With Willie Mitchell’s uncertain status within the Canucks organization, it’s imperative the Vancouver Canucks make a play to obtain Dan Hamhuis during Unrestricted Free Agency.
It was an extremely cold January day, back in Quesnel, BC in 2000. A friend of mine from work asked if I wanted to make the trip to Prince George that night to watch the Cougars play the Kamloops Blazers. There was certainly some trepidation on my part; it’s a 250 km round trip to the Prince George Multiplex (since renamed CN Centre), and it was to drop to -30 C overnight. But Kelly had a reliable Toyota, so I agreed, and it would be the first of multiple trips that season to watch the Cougars. Oh, and was it ever worth the trip!
To be frank, the largest draw for myself was watching the newly named captain, Dan Hamhuis play, and by extension, hit. I couldn’t recall watching a more skilled, heavy hitting defenseman ever, even during the odd trip to watch the Canucks play. In the final minutes of that game against the Blazers, Dan Hamhuis hit one of their wingers so hard in the corner boards that they had to fix 2 glass panels. His thunderous, and extremely well calculated hits brought 5000 people to their feet. He would score a goal, add an assist and throw 5 huge hits that game, en route to being the games’ 1st star. Hamhuis would be a large reason for many future trips up north.
The following year, in the 2001 NHL Entry Draft on June 23rd, Dan Hamhuis would be selected in the first round, 12th overall by the Nashville Predators.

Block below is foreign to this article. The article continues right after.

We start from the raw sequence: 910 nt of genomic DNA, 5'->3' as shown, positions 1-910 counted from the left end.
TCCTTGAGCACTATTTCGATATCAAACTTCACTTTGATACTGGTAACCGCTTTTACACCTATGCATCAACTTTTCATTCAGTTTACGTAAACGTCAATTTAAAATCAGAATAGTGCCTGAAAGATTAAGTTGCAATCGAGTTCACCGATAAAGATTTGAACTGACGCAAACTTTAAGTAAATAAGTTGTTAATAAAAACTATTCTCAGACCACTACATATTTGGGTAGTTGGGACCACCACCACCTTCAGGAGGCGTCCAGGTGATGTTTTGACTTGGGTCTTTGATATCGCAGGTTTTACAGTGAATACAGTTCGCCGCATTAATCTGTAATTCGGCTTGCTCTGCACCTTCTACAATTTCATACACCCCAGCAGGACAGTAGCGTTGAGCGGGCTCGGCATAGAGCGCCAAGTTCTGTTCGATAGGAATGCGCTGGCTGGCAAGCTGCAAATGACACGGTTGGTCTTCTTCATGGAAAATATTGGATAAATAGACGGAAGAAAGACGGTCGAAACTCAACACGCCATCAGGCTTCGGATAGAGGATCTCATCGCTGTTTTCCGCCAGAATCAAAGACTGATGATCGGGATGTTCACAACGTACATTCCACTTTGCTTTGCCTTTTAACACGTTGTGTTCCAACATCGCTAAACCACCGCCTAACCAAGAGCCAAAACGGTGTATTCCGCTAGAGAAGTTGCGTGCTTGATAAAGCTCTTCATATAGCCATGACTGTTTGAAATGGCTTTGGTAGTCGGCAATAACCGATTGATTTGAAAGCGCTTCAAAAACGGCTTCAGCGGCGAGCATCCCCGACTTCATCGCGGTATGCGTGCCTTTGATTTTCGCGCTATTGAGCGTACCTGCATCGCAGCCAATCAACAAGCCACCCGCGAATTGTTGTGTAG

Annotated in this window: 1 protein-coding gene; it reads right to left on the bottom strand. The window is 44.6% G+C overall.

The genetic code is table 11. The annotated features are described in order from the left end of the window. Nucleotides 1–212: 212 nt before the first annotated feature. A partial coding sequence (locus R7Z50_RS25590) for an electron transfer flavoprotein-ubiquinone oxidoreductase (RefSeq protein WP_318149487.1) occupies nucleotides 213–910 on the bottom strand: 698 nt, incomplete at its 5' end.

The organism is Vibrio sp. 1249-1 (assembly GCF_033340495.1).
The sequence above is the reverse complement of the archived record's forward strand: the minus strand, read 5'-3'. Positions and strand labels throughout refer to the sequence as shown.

Since that time, the Predators have made selecting top tier defenders their trademark, such as Shea Weber, Cody Franson, and Jonathan Blum. But nearly a decade has passed since they drafted Hamhuis, and the financial mechanics of the NHL have changed somewhat. Though they will probably give it a good solid go, resigning Hamhuis could be problematic for the Predators. Patric Hornqvist, the aforementioned Franson, and newly acquired (from Oilers) Denis Grebeshkov are all Restricted Free Agents. While Grebeshkov will probably look for a similar amount of money ($3.150 m), Hornqvist and Franson will need to at least double in salary, if not triple, depending on length of contract.
The teams “big 5″, Martin Erat, David Legwand, Jason Arnott, Jean-Pierre Dumont and Steve Sullivan command $22 m in total. Arnott and Sullivan are entering the final year of their contracts. That number represents their forward corps, give or take, and their blueline poses even more of a challenge with the addition of Grebeshkov. Shea Weber and Ryan Suter alone combine for an $8 m cap hit, even before the raises for Franson and Grebeshkov are factored in. Oh, and Dan Ellis is now an UFA, so they need to account for a backup goaltender to Pekka Rinne.
Ok, so lots of talk about the Predators, and very little about the Canucks. But it’s quite simple, really: Vancouver has needed a strong, hard-hitting defenseman since Mattias Ohlund (man, do I miss him) bolted for Tampa Bay. Don’t get me wrong, I really like the direction Edler has been taking, and Shane O’Brien has helped make up for some of the lost grit. But the 6’1, 205 lbs Smithers, BC native would make such a huge difference in the lineup.
He has played many valuable minutes in Nashville, and the workhorse rarely misses a game. He has averaged at least 25 points a season for nearly 10 years. Most importantly, he would represent an insurance policy for the oft-injured defensive core. With Mitchell and Salo both missing significant stretches due to injury, the writing is on the wall: The $2 m Hamhuis averaged over the last 3 years pales in comparison to what he brings to the table. Give him a raise, offer him a solid 4 or 5 years, and make GM Place an even better place to watch a hockey game in 2010/11 and beyond.